Last month, a large plume of bright orange toxic waste spilled into the Animas and San Juan Rivers and polluted the Four Corners region.
When I toured affected areas following the Gold King Mine spill, I visited with impacted residents and joined the San Juan County Fire Department to deliver water to farmers in Aztec. I was also briefed on the coordinated approach from the Environmental Protection Agency and other federal agencies working with state, local, and tribal officials, including Navajo Nation President Russell Begaye.
I share the anger and frustration over this terrible accident and have demanded that the EPA act with urgency to protect the health and safety of our communities and repair the damage inflicted on the watershed. This must be our first and top priority. New Mexicans can count on me to conduct aggressive oversight as this work is completed.
But we must also look over the horizon and take action to clean up the hundreds of thousands of similarly contaminated mines across the West that are leaking toxins into our watersheds.
For decades before the spill last month, the Gold King Mine leeched water laced with heavy metals and sulfuric acid into Cement Creek, a tributary of the Animas River. Over the last 10 years, an average of 200 gallons of highly polluted water per minute — or more than 100 million gallons per year — flowed out of the mine. To this day, the Gold King and other un-reclaimed mines in the San Juan Mountains are still leaking into the watershed.
This widespread problem is all too familiar to some in the region. In 1975, in an even larger accident than the Gold King blowout, a large tailings pile near Silverton spilled 50,000 tons of toxic heavy metal into the Animas watershed. Four years later, a breached dam at a uranium mill tailings disposal pond near Church Rock, New Mexico sent more than 1,000 tons of solid radioactive waste and 93 million gallons of acidic liquid into the Rio Puerco.
There are estimates that 40 percent of Western watersheds have been polluted by toxic mining waste and that reclaiming and cleaning up abandoned mines could cost upwards of $32 to $72 billion.
This latest accident serves as yet another wake-up call to fix our flawed and outdated policies on abandoned mines and hardrock mining.
During the era of Manifest Destiny, the federal government encouraged Americans to settle newly acquired lands in the West by passing laws — like the Timber and Stone Act of 1878 and the Desert Land Act of 1878 — that gave away public lands and resources to private users with no strings and often no price tag attached.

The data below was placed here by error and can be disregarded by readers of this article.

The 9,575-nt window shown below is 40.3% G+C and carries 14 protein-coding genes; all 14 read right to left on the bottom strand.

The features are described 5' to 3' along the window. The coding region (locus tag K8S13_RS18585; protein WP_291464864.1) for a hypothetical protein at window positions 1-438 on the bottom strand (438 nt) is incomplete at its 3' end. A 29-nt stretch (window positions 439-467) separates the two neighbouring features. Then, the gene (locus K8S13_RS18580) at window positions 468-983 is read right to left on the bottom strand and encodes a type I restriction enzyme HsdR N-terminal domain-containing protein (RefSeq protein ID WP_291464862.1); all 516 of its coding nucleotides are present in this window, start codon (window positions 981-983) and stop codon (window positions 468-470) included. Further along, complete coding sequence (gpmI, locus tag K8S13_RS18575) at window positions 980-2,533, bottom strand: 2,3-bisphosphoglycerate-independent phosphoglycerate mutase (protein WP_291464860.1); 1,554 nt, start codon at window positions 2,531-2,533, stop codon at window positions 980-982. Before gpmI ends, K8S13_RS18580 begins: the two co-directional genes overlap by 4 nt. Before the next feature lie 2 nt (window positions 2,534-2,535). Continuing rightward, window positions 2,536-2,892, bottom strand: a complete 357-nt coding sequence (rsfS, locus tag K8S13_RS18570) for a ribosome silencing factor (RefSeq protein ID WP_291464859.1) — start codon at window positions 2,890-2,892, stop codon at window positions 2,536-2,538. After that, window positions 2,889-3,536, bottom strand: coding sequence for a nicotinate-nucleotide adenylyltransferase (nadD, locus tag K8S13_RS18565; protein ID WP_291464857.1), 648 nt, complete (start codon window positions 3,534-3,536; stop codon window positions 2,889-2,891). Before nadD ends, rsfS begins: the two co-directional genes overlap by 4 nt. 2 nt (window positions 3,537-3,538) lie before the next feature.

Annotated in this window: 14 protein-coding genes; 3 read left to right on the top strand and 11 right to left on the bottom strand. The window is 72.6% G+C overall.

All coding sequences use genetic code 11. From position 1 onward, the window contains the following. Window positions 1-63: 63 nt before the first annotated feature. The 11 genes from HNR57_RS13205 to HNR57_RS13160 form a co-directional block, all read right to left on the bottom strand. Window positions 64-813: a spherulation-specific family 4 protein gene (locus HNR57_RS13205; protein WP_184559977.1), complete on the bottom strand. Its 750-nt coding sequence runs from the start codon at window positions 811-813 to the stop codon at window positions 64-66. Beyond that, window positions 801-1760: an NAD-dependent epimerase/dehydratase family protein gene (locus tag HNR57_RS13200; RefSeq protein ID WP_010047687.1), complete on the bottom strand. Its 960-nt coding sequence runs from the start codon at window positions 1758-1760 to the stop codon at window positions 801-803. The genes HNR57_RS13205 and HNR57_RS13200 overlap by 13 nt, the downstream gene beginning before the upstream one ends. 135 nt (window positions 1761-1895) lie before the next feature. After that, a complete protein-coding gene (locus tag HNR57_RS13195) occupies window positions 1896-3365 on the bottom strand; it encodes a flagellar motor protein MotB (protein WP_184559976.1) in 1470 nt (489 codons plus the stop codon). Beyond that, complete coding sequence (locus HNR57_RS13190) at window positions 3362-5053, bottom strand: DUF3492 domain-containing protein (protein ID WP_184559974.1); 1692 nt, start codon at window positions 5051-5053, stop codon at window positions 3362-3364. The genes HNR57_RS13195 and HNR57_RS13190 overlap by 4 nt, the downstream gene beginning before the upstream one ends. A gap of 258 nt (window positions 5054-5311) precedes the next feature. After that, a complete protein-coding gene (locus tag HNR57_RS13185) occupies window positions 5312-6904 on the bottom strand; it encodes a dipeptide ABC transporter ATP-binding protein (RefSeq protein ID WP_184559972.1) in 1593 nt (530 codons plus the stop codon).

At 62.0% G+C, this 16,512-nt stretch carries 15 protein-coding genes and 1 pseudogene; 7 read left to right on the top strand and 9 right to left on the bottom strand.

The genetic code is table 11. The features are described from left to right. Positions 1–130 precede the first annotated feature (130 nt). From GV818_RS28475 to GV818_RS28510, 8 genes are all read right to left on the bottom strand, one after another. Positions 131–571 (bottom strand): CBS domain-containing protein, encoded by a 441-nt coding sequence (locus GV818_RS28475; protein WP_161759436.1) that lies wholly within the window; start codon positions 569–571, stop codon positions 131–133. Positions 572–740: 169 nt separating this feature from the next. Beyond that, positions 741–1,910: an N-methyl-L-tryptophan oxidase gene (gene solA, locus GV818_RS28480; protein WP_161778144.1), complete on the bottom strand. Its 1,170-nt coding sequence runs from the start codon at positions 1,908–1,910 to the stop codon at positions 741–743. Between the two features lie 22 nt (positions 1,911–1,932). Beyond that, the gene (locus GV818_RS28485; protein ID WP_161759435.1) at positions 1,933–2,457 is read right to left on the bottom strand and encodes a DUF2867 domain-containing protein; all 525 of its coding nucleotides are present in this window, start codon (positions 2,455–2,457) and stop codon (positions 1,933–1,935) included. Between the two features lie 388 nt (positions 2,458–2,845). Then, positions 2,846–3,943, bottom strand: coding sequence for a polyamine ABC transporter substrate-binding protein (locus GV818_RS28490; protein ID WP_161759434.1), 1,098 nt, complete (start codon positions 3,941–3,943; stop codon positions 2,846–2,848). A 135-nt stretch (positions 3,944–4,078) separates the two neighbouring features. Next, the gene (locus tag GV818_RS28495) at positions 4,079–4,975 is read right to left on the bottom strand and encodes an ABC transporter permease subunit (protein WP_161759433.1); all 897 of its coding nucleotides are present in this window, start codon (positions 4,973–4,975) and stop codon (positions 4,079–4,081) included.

The General Mining Act of 1872 came along in this era of unrestrained Western expansion. It allowed individuals and companies to claim ownership of minerals in the public domain — such as gold, silver, copper, uranium, molybdenum, and others — simply by locating a mineral source, staking a claim, and paying $5 an acre for the land. Miners did not have to consider environmental impacts or make any plans to clean up the waste they left behind, which has created the pollution and contamination we confront today.
This law drew thousands of people to the West — my father and my mother's father both made their livings working in hardrock mining. But shortsighted policy also left behind a scarred legacy on our lands.
Unlike other 19th century western settlement laws, which have long since been reformed or replaced, the Mining Act of 1872 is still on the books.
While developers of resources like oil, natural gas, and coal pay royalties to return fair value to taxpayers for our public resources, hardrock mining companies can still mine publicly-owned minerals for free, and without a plan to address a century of pollution from abandoned mines.
We need to bring our mining laws into the 21st century. I am working with Sen. Tom Udall, D-N.M., and Rep. Ben Ray Luján, D-N.M., on legislation to require that reasonable royalties and fees from hardrock mining be used to create a dedicated funding stream for cleaning up toxic mine waste. A reclamation program will allow states, tribes, and non-profit organizations to collaborate on projects to restore fish and wildlife habitat affected by past hardrock mining.
We also need to reform the permitting process for new mines. Under this legislation, operators will need to protect water and wildlife resources and provide financial assurance that they can fund reclamation and restoration efforts after their mines close.
Another component of reform that I support is updating the Clean Water Act to allow Good Samaritan organizations — groups willing to conduct mine reclamation and habitat restoration projects — to help Western communities clean up abandoned mines without assuming financial and environmental liability for sites that they did not contaminate.
I appreciate the value of the hardrock mining industry and recognize that the industry continues to provide good-paying jobs throughout the West. Some mining companies are already stepping up to help clean up old mining waste sites. I look forward to working with industry stakeholders to bring our policies up to date.
Passing long overdue reforms to our federal mining laws is critical if we want to prevent future disasters like the Gold King spill and protect the health of our communities, land, and water.
Martin Heinrich is a Democrat representing New Mexico in the U.S. Congress